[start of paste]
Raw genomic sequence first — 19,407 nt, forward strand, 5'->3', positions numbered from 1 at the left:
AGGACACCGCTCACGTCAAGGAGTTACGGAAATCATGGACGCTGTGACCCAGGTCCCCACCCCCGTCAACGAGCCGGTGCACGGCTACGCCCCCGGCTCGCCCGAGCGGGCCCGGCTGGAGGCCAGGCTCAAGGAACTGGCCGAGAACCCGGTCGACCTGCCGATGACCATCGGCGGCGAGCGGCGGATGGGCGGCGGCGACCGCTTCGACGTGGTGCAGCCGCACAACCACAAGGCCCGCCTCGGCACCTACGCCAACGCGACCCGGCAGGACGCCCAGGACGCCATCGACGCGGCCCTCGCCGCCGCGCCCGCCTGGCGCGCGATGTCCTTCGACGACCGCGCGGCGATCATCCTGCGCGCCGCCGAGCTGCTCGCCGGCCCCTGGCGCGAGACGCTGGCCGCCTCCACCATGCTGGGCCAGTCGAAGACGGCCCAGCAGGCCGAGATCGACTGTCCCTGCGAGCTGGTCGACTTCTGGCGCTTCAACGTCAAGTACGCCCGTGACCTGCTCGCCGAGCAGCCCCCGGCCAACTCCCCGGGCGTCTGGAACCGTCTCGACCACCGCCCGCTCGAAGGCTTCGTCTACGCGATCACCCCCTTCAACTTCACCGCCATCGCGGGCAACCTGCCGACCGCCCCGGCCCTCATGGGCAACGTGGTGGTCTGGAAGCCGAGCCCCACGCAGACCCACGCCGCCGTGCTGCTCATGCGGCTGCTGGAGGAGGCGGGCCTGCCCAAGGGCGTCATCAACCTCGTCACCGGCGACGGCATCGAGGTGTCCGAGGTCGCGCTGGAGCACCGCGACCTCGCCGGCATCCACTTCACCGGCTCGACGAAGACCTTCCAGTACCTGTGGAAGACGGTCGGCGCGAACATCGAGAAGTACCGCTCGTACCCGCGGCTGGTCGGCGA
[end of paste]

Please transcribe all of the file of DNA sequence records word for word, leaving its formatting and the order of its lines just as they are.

Raw genomic sequence first — 19,407 nt, forward strand, 5'->3', positions numbered from 1 at the left:
AGGACACCGCTCACGTCAAGGAGTTACGGAAATCATGGACGCTGTGACCCAGGTCCCCACCCCCGTCAACGAGCCGGTGCACGGCTACGCCCCCGGCTCGCCCGAGCGGGCCCGGCTGGAGGCCAGGCTCAAGGAACTGGCCGAGAACCCGGTCGACCTGCCGATGACCATCGGCGGCGAGCGGCGGATGGGCGGCGGCGACCGCTTCGACGTGGTGCAGCCGCACAACCACAAGGCCCGCCTCGGCACCTACGCCAACGCGACCCGGCAGGACGCCCAGGACGCCATCGACGCGGCCCTCGCCGCCGCGCCCGCCTGGCGCGCGATGTCCTTCGACGACCGCGCGGCGATCATCCTGCGCGCCGCCGAGCTGCTCGCCGGCCCCTGGCGCGAGACGCTGGCCGCCTCCACCATGCTGGGCCAGTCGAAGACGGCCCAGCAGGCCGAGATCGACTGTCCCTGCGAGCTGGTCGACTTCTGGCGCTTCAACGTCAAGTACGCCCGTGACCTGCTCGCCGAGCAGCCCCCGGCCAACTCCCCGGGCGTCTGGAACCGTCTCGACCACCGCCCGCTCGAAGGCTTCGTCTACGCGATCACCCCCTTCAACTTCACCGCCATCGCGGGCAACCTGCCGACCGCCCCGGCCCTCATGGGCAACGTGGTGGTCTGGAAGCCGAGCCCCACGCAGACCCACGCCGCCGTGCTGCTCATGCGGCTGCTGGAGGAGGCGGGCCTGCCCAAGGGCGTCATCAACCTCGTCACCGGCGACGGCATCGAGGTGTCCGAGGTCGCGCTGGAGCACCGCGACCTCGCCGGCATCCACTTCACCGGCTCGACGAAGACCTTCCAGTACCTGTGGAAGACGGTCGGCGCGAACATCGAGAAGTACCGCTCGTACCCGCGGCTGGTCGGCGA